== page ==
Subject to certain exemptions, a public offering or admission of securities to trading on an EU-regulated market requires the prior publication of a prospectus approved by the relevant applicable supervisory authority of the home Member State of the issuer. Substantial portions of the offering and listing prospectus are mandatory and implement global standards as established in EU regulations.17

Based on the new EU Prospectus Regulation coming into effect on 21 July 2019 and related national legislation, the prospectus may be drawn up in English, including a German translation of the prospectus summary.

There are numerous conditions to be satisfied before a listing on a regulated market can be completed. The submission of an approved prospectus is the central requirement, but it is also necessary for an issuer to provide audited financial statements and to evidence an operating history of a minimum of three years. Furthermore, the issuer must, for example, secure a free float of at least 25 per cent of the issued shares (subject to an exception where a lower free float, but at least 10 per cent, allows an orderly trading of shares with a sufficient diversification) and evidence an estimated market value of not less than €1.25 million. Admission to Prime Standard additionally requires the appointment of at least one designated sponsor for the shares.

iii Overview of law and regulations

EU and German laws applicable to listing and post-listing obligations on the FSE's EU-regulated markets are found mainly in the German Stock Exchange Act (BörsG),18 the German Stock Exchange Listing Regulation,19 the German Securities Prospectus Act (WpPG)20 and the WpHG21 (implementing the disclosure requirements of the EU Transparency Directive),22 and the various rules and regulations of the FSE, which can be found on its website.

In line with the growing European harmonisation of capital markets law, directly applicable EU regulations not requiring implementation through domestic legislation form mandatory law to be applied to an IPO on an EU-regulated market. In this respect, the EU Prospectus Regulation governing the contents of prospectuses approved in EU Member States, and the MAR having specific significance in the regulation of insider information and managers' transactions, are especially relevant.

The EU Prospectus Regulation seeks to facilitate easier access to capital markets, particularly for SMEs, by simplifying prospectus requirements or even dispensing with the need for a prospectus. Further, it is aiming for lighter disclosure requirements for secondary issuances of companies already listed on an EU-regulated market. From a practical perspective, a number of revisions to the current prospectus regime will force market participants to review established drafting practices (e.g., regarding disclosure on risks, pricing, the length and format of the prospectus summaries, or the incorporation of documents by reference).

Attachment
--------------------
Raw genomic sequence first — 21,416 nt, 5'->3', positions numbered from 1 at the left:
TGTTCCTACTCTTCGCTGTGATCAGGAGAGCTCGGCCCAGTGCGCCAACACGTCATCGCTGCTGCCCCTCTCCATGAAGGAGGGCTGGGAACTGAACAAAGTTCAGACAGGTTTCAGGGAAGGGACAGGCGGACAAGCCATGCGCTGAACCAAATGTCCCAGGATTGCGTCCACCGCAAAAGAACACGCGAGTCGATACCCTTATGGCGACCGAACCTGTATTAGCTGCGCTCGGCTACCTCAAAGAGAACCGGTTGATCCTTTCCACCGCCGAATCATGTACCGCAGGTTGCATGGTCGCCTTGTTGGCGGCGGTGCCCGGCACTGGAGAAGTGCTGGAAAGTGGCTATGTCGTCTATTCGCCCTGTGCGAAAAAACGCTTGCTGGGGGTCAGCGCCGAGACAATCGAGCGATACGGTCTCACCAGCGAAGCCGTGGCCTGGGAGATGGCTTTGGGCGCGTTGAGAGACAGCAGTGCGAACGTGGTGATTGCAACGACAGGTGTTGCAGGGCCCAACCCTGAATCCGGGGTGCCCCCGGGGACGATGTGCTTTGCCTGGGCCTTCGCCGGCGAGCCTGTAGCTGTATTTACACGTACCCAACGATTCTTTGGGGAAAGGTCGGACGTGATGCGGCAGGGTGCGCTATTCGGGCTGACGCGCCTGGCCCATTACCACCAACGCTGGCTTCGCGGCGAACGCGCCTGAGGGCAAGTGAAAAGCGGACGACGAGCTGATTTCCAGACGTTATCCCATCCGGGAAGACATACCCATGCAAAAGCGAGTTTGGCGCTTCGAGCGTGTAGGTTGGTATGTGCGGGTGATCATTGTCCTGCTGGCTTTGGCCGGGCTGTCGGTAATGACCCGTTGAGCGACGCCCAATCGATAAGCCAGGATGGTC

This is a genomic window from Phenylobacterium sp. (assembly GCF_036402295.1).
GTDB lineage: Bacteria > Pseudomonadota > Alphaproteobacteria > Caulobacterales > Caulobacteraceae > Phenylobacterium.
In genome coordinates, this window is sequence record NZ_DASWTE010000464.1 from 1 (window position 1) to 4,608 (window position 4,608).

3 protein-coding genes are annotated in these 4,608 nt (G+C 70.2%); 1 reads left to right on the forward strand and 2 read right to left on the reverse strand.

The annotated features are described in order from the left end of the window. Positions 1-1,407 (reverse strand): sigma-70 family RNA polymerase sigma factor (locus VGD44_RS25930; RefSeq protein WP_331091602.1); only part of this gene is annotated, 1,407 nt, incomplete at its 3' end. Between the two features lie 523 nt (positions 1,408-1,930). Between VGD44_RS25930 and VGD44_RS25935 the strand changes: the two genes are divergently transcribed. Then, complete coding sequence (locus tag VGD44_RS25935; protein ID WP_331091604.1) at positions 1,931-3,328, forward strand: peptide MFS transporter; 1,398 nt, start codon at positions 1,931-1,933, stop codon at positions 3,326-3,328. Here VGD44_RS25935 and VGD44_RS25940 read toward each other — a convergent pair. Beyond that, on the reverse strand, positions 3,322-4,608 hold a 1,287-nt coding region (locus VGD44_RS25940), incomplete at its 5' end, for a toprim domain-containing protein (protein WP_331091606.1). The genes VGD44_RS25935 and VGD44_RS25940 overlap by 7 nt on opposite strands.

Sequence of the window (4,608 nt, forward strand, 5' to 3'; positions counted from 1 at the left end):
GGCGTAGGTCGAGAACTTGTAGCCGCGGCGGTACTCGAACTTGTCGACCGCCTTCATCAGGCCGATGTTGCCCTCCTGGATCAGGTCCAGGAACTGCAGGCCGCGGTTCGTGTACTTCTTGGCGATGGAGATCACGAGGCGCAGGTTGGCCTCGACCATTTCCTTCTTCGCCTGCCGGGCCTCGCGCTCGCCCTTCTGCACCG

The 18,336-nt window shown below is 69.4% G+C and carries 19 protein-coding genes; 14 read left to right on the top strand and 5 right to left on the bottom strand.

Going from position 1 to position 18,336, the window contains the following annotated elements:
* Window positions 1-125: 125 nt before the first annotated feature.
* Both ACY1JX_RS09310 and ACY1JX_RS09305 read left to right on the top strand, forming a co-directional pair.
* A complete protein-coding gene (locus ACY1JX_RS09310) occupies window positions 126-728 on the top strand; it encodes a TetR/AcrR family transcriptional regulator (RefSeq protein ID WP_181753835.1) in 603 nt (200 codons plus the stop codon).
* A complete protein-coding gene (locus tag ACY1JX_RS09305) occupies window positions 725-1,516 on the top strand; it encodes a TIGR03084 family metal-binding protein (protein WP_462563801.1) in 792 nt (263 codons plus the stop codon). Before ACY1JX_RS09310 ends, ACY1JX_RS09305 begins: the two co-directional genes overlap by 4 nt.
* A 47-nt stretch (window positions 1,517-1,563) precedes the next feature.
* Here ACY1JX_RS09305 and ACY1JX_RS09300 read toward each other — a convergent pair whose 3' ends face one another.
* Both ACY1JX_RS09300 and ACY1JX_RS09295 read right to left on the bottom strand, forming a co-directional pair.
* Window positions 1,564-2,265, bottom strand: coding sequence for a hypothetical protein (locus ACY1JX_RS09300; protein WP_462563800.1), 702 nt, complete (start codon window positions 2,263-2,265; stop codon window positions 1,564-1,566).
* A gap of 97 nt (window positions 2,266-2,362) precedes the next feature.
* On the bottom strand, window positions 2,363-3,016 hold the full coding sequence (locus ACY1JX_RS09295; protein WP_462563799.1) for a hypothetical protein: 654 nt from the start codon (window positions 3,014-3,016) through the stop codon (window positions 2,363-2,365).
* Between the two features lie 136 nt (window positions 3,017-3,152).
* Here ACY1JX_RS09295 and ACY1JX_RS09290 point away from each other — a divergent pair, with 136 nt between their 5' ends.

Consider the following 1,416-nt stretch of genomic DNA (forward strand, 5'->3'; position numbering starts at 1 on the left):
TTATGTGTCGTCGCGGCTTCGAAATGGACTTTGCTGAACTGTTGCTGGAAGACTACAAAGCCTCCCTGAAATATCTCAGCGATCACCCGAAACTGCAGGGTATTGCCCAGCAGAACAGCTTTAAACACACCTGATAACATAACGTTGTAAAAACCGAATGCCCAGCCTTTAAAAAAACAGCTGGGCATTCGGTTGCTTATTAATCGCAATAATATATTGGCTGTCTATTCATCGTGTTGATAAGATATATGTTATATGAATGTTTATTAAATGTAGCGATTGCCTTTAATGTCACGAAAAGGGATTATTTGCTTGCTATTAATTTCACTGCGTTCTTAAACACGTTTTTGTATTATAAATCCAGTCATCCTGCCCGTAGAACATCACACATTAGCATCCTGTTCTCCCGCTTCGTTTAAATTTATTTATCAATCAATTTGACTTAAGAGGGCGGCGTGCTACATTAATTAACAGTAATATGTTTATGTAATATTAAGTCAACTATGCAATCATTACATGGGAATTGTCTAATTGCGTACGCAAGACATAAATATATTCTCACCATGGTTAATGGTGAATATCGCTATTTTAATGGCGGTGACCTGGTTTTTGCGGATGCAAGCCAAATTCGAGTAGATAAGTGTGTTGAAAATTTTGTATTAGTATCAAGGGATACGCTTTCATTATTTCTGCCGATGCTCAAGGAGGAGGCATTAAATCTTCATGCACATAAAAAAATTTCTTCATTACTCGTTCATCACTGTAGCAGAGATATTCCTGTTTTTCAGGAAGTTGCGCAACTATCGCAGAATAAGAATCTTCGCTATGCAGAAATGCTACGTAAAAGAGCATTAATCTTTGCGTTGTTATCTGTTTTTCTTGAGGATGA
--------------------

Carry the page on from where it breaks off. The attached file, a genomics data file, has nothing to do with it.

The MAR aims to improve market integrity and investor protection in the European Union. Through the MAR, the European Union also seeks to address, to a certain degree, the globalisation of financial markets and the emergence of new trading platforms by providing a harmonised European regime regulating market abuse. The predecessor regulations of the MAR were only applicable to issuers listed on an EU-regulated market (e.g., Prime Standard or General Standard), whereas the MAR also applies to issuers whose shares are listed on exchange-regulated markets (e.g., the Open Market), provided that the issuers actively sought their listing.

EU prospectus laws grant a regulatory remit to the competent authority of the home Member State of the issuer. For equity securities, the competent authority is always that at the registered seat of the issuer. This means that BaFin is responsible for German issuers of equity securities, and foreign EU issuers on German markets are to first receive prospectus approval from the competent authority in their home Member State. As an additional step, listing and admission to trading on the FSE is handled by its admissions office, regardless of the origin of the approval.

The European Securities and Markets Authority (ESMA) indirectly influences the German IPO process by adopting interpretation guidelines for European securities directives and regulations, which are generally followed by BaFin, in an effort to enable cooperation between European national regulatory authorities. In this regard, in January 2019, ESMA issued guidance for a no-deal Brexit addressing how issuers who chose the United Kingdom as their home Member State can choose a new home Member State, and clarifying the (very limited) extent to which a prospectus approved by the UK securities regulator may continue to be used in the European Union.23